On February 13, 2007, former Massachusetts Gov. Mitt Romney stood at the Henry Ford Museum in Dearborn, Mich. to declare his presidential intentions against a powerful backdrop of legacy and innovation. Four years later, his announcement of relatively the same caliber was reduced to 140 Twitter characters and a 150-second video post.
The shift is pervasive. Of the potential presidential candidates who have officially announced either an exploratory committee or a “testing the waters” effort, former House Speaker Newt Gingrich toed the most conventional line with a brief press conference last month.
Former Gov. Tim Pawlenty made his announcement in a Facebook video; former Sen. Rick Santorum’s came on a Fox News interview; Herman Cain posted a statement to his website; President Obama e-mailed supporters, accompanied by a video.
On cue, a Tweet last week by Rebecca Mansour—cyber-messenger for former Alaska Gov. Sarah Palin, a potential White House contender herself—bragged: “I remember when people mocked a certain former governor for using Facebook to post policy statements. Now everyone is doing it. #rogueleader.”
As candidates scramble to embrace communication methods worthy of Generation Y, have the traditional balloons and bunting fallen by the wayside?
Zac Moffatt, online director for team Romney, doesn’t think so—the uptick in social media tendencies, he said, are merely “a reflection of where things are; I don’t think it’ll ever replace [traditional campaign methods]. People have been saying mail will be gone for the past 50 years, and obviously we have yet to see that happen.”
Pawlenty spokesman Alex Conant agrees. “New media has a way to supplement traditional hand-shaking and in-person meetings that are so crucial to this process,” he said. “It offers another way to answer voters’ questions and get out messages, but no candidate can hope to win in Iowa or New Hampshire or anywhere without physically campaigning, and campaigning hard.”
New media isn’t all that new to presidential campaigns: Four years ago, Democratic contenders Obama and Hillary Clinton both announced exploratory committees with YouTube videos. Obama was an aggressive adopter of the Internet as a bully pulpit for campaign messages. And when he announced his vice presidential pick in 2008, he did it with a text message—a pre-advertised gambit that not-so-coincidentally enabled him to harvest valuable cell phone numbers of potential supporters.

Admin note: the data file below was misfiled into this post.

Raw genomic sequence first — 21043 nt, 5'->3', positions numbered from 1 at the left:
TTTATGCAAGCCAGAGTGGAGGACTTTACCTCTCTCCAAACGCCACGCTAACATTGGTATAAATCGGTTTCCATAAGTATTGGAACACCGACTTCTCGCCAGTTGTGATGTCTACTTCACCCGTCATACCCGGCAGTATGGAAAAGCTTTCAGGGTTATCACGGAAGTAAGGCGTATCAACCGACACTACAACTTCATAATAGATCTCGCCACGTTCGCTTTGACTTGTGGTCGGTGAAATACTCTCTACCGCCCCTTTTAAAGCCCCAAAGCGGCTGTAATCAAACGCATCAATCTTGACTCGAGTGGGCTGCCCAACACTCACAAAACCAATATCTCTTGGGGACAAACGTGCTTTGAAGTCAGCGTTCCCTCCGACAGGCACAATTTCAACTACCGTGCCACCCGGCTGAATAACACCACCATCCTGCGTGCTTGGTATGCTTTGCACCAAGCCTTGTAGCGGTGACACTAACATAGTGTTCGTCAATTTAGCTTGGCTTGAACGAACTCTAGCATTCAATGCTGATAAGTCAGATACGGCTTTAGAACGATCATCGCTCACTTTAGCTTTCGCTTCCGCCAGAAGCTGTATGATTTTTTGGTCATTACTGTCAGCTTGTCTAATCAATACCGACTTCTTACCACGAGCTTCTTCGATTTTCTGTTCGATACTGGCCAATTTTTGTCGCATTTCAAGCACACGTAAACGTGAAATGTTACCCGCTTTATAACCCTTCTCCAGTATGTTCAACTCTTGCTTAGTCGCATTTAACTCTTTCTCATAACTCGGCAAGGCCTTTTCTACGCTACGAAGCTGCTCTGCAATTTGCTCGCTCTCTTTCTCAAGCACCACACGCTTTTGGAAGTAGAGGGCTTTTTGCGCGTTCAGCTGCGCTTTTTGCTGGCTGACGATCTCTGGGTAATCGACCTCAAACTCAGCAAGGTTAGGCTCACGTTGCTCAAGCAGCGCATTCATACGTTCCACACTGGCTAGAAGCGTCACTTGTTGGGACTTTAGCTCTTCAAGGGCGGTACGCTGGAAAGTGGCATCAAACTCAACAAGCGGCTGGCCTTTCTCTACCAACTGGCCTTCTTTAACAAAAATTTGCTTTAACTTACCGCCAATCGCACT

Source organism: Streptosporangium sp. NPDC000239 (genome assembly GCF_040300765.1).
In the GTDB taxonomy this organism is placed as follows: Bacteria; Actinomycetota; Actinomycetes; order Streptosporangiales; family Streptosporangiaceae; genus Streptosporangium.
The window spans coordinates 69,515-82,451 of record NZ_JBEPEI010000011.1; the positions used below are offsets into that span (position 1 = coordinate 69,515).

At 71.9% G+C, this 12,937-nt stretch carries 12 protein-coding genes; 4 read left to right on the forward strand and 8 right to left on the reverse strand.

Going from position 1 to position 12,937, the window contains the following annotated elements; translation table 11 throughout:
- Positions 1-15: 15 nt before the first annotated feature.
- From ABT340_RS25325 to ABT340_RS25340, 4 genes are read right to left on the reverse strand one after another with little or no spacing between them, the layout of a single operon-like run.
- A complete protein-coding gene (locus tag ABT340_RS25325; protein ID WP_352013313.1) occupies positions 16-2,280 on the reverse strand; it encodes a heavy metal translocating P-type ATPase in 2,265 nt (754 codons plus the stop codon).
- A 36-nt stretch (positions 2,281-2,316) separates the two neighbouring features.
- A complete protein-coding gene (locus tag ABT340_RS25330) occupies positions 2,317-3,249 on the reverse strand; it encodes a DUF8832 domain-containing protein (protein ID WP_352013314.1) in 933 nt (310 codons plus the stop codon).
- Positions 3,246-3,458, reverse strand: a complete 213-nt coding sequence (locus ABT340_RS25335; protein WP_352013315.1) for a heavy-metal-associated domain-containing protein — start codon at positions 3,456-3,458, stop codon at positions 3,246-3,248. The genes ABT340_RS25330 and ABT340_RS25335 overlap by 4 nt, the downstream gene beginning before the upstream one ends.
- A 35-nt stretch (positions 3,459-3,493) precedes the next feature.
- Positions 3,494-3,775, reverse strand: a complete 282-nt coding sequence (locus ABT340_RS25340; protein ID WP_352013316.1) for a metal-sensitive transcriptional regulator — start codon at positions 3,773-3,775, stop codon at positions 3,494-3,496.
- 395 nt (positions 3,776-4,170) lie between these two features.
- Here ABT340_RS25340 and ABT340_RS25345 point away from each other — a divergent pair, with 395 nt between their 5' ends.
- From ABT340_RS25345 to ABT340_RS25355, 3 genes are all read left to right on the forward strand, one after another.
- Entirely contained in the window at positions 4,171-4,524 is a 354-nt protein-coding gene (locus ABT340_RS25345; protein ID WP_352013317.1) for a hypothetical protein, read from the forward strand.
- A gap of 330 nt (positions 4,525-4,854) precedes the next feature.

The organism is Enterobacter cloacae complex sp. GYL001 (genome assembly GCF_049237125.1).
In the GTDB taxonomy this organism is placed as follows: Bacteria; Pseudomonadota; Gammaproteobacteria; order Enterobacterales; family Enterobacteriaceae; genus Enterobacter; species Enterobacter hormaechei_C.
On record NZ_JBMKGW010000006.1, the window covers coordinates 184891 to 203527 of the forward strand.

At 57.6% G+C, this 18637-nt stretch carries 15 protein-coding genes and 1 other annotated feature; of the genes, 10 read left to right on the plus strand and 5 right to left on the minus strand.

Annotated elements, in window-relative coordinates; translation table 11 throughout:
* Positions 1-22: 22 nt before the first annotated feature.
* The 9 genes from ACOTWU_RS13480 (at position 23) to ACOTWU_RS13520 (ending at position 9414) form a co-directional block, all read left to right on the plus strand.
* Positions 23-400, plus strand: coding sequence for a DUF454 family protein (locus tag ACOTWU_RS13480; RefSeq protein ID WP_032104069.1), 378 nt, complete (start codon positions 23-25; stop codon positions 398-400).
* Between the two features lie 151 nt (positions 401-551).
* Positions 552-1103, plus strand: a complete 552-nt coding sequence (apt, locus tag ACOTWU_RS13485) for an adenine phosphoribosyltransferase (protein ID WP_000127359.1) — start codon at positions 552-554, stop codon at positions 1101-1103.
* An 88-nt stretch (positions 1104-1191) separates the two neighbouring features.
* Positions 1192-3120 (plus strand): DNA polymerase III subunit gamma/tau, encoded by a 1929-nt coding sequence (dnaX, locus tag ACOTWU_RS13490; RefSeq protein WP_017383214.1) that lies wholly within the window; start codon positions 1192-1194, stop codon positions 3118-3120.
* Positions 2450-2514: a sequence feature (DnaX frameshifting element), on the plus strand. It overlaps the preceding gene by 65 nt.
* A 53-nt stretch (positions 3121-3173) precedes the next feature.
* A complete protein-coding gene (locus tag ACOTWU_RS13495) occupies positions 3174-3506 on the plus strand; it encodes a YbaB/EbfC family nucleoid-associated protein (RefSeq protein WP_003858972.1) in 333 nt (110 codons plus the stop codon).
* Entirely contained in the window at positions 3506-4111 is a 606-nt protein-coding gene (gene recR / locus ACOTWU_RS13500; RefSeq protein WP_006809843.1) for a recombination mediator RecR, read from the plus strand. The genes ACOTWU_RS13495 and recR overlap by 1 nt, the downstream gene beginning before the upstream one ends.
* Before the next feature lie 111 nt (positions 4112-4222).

This year’s candidates are elaborating on the new media theme. Indeed, prolonging campaign announcements via every available form of technology seems to be the hallmark of the 2012 campaign. Before Romney posted his YouTube video, he Tweeted his intention to do so; prior to Santorum’s Fox News interview, he teased a “major announcement” in an e-mail and on Twitter; now, Donald Trump has said that on next month’s season finale of his reality TV show The Apprentice, he’ll announce not whether or not he’s going to run, but when he’s going to make that announcement.
“Some of these guys want to make it a soap opera—’Will I or won’t I?’ ” said Robert Thompson, a professor of popular culture at Syracuse University. “They’re prolonging it the way Ryan Seacrest prolongs who got voted off on American Idol, because they’ve got one big piece of information that’s the cliffhanger, and if they string it along, presumably they’ll get people interested and aggregate a larger base of followers.”
Joan McCarter, senior policy editor of the progressive blog Daily Kos, said the “Palin effect,” coupled with an “Obama aspect,” is driving 2012 candidates to the web.
“Palin has really become a celebrity, and you have to ask how much of that is how accessible she is online,” she said. “Others now feel like it’s a bar that’s been set that they have to meet. Then Obama had this huge, huge Internet base, making a campaign that was almost larger than life. And now candidates are trying to figure out how to match that.”
The new media offers advantages for candidates too. “Social media is a conversation,” the Romney campaign’s Moffatt said. “It’s a two-way dialogue versus just one-way dialogue.” Because sites like Twitter and Facebook allow users to accumulate “followers” and view comments, Moffatt continued, “it’s the perfect way to gauge support in that exploratory phase. There’s just such a finite amount of time and places where someone can be, and that’s where digital comes in.”
Thompson, though, said fans of the old-school style of politicking will get their rallies eventually. “All these new technologies have value, especially in the first act of a candidacy,” he said. “It allows them to put their feelers out before they can afford to buy balloons and bunting. But eventually, they will need to move into act two.
“Of course, they’ll continue to use social media—it’s a given,” Thompson continued. “But some people have argued that a person can get elected on a solely Internet campaign. I don’t think that’s true, nor will it probably ever be.”